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More Than 20 Yamaha Digital Consoles Mix ESC 2011 Spectacular

Redundancy was extremely important, as the show was being broadcast live and there was only 45 seconds between acts

From unicycling Moldovan fairies to transparent Italian pianos and Irish twins in giant shoulder pads, the 2011 Eurovision Song Contest delivered a feast of everything that one would expect from this most famous televised event. With widespread agreement that musically it was also the best for some years, more than 20 Yamaha digital mixing consoles helped to ensure that the sound matched the spectacle.

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Taking place at the Esprit Arena - a temporarily-converted football stadium - in the German  city of Düsseldorf, the contest featured performances by acts representing 43 different European countries and was televised live to an audience of millions by national  broadcasters Norddeutscher Rundfunk Fernsehen and ARD German Television.

Yamaha worked closely with rental company Neumann & Müller to provide an audio system that would provide both high quality sound and cast-iron reliability. The event’s Senior Sound Engineer (PA), Jochen Jensen, approached Yamaha’s Arthur Koll, with a view to using a system which had a great focus on redundancy.

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“I came up with a concept for the show in June 2010 and we worked on it through to April this year, when we set it up at Neumann & Müller’s premises for four days of testing,” says Arthur. “On 19th April the rig was set up at the Esprit Arena and from then on it was 24 hour working, through the two semi-finals on 10th and 12th May, until after the final on 14th May.”

The huge Yamaha system included five PM1D, six PM5D-RH, three M7CL, a DM2000 and several 01V96 digital mixing consoles, plus two DME64N digital mixing engines and a range of MSP5 powered monitors.

Redundancy was extremely important, as the show was being broadcast live and there was only 45 seconds between acts, so each of the main consoles had a duplicate backup in place. Thus two PM1Ds were used for monitors, two PM5Ds for the main front of house mix, two PM5Ds for the vocal effects mix and two more for the continuity mix between acts. Separate PM1Ds mixed the performance by Stefan Raab and Jan Delay during the intermission, while the votes were collated, and another PM1D was located in a rehearsal room.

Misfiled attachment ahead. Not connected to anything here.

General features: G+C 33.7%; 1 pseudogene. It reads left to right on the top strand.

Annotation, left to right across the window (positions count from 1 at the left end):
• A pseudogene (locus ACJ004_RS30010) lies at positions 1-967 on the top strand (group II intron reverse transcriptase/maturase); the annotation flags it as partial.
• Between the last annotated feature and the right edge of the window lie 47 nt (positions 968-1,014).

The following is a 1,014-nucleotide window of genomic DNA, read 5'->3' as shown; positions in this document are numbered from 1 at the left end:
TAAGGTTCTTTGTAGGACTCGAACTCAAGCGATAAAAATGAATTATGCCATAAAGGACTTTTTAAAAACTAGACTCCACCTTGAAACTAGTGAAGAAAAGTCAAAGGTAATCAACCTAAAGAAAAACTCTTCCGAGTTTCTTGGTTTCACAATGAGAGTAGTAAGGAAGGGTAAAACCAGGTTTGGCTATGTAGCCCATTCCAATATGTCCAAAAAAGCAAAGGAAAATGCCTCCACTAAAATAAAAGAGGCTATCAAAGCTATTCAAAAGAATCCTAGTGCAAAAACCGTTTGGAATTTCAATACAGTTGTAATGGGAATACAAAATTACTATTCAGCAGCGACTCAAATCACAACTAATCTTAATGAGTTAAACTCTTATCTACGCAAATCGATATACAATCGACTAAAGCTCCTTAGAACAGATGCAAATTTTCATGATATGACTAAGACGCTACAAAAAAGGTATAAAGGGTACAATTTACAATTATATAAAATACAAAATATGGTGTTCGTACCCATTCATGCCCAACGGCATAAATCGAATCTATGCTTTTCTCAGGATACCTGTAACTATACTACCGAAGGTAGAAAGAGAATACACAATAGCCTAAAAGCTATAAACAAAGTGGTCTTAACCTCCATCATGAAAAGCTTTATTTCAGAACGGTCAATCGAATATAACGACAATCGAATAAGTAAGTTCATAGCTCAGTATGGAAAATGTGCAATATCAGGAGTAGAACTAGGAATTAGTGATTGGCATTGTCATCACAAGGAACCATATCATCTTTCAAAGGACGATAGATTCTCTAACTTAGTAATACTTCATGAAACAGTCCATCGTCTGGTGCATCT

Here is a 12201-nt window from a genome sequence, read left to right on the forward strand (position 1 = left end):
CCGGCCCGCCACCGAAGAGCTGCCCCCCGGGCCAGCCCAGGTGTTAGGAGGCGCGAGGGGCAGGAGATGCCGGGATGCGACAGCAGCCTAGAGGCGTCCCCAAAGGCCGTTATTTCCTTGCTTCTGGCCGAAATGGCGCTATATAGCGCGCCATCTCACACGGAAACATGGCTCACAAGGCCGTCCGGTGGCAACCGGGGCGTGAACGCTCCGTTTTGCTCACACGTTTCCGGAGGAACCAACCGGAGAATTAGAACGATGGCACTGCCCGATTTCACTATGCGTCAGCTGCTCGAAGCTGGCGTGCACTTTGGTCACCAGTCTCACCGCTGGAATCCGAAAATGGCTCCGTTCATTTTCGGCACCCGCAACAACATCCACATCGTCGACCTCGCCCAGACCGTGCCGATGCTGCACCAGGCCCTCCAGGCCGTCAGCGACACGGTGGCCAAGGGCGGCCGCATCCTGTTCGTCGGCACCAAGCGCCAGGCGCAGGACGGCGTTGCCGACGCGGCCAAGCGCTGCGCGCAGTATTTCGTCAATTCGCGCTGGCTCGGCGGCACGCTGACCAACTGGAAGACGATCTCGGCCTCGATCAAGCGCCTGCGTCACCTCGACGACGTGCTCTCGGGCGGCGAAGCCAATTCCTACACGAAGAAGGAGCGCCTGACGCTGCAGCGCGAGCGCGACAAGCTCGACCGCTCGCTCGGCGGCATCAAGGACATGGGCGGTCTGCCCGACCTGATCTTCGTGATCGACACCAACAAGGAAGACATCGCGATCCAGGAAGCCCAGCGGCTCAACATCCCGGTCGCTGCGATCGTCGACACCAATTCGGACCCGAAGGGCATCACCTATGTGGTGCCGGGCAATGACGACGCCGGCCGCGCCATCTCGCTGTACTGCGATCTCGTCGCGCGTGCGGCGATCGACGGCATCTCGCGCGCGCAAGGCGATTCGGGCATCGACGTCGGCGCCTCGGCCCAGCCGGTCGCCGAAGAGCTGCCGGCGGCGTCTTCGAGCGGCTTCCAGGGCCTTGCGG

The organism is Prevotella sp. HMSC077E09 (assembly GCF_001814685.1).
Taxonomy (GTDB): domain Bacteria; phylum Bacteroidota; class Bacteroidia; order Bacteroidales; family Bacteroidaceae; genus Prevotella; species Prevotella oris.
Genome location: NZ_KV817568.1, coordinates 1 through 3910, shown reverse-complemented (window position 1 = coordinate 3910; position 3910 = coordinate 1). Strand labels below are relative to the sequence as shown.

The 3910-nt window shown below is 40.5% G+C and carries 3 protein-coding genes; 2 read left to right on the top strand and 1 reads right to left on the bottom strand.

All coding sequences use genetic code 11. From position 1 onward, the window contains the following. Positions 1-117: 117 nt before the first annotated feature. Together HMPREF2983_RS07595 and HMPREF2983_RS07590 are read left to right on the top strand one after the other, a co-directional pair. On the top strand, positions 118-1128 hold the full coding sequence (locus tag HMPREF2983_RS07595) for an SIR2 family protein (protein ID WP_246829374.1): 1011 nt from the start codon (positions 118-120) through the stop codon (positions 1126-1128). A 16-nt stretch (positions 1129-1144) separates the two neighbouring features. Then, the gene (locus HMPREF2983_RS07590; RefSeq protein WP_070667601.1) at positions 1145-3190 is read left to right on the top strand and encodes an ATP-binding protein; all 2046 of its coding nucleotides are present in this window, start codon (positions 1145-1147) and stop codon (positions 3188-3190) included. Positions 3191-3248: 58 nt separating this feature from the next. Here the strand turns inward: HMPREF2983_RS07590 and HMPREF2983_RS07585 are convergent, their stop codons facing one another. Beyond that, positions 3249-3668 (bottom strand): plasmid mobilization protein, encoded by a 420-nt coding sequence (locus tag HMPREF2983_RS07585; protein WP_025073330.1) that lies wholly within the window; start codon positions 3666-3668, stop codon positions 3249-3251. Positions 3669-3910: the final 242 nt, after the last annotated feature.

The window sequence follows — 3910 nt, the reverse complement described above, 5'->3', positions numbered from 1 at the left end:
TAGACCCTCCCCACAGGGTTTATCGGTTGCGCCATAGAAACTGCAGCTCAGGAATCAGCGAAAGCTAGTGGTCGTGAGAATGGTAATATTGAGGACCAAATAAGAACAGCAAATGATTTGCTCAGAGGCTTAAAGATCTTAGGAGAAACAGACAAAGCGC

“The rehearsal room allowed artists to soundcheck without using the main stage,” says Arthur. “It featured a full wireless microphone and in-ear monitoring system and, once bands were happy with their sound, it was saved as a scene which was transferred to the main monitor board for their performance.

“It worked really well - not one act asked for any changes to their monitor sound on stage and it freed up a huge amount of time for stage camera rehearsals.”

Although Neumann & Müller’s engineers took care of the show’s sound, Arthur and Yamaha’s Andy Cooper and Ruben van der Goor were always be on hand as ‘babysitters’  throughout the build, rehearsal and show days.

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Some of the Yamaha mixing consoles at the FOH Audio

“One of us was always there, just in case we were neded,” says Arthur. “It helped to reassure the engineers and they were very relaxed as a result.

“Only having 45 seconds to reset the stage and load the settings for the next act was a real challenge but, despite the show’s complexity and there being absolutely no margin for error, everyone was in a good mood. Jochen has worked on many shows with us and said it was undoubtedly one of the smoothest!”

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Yamaha

Yamaha Commercial Audio is a world leader in the manufacture and supply of professional audio products for a wide range of applications including live sound reinforcement, post production, recording, worship and broadcast.  With a world-wide presence, Yamaha’s  Commercial Audio subsidiaries and dealer networks provide comprehensive local services backed by a global Yamaha CA support policy.

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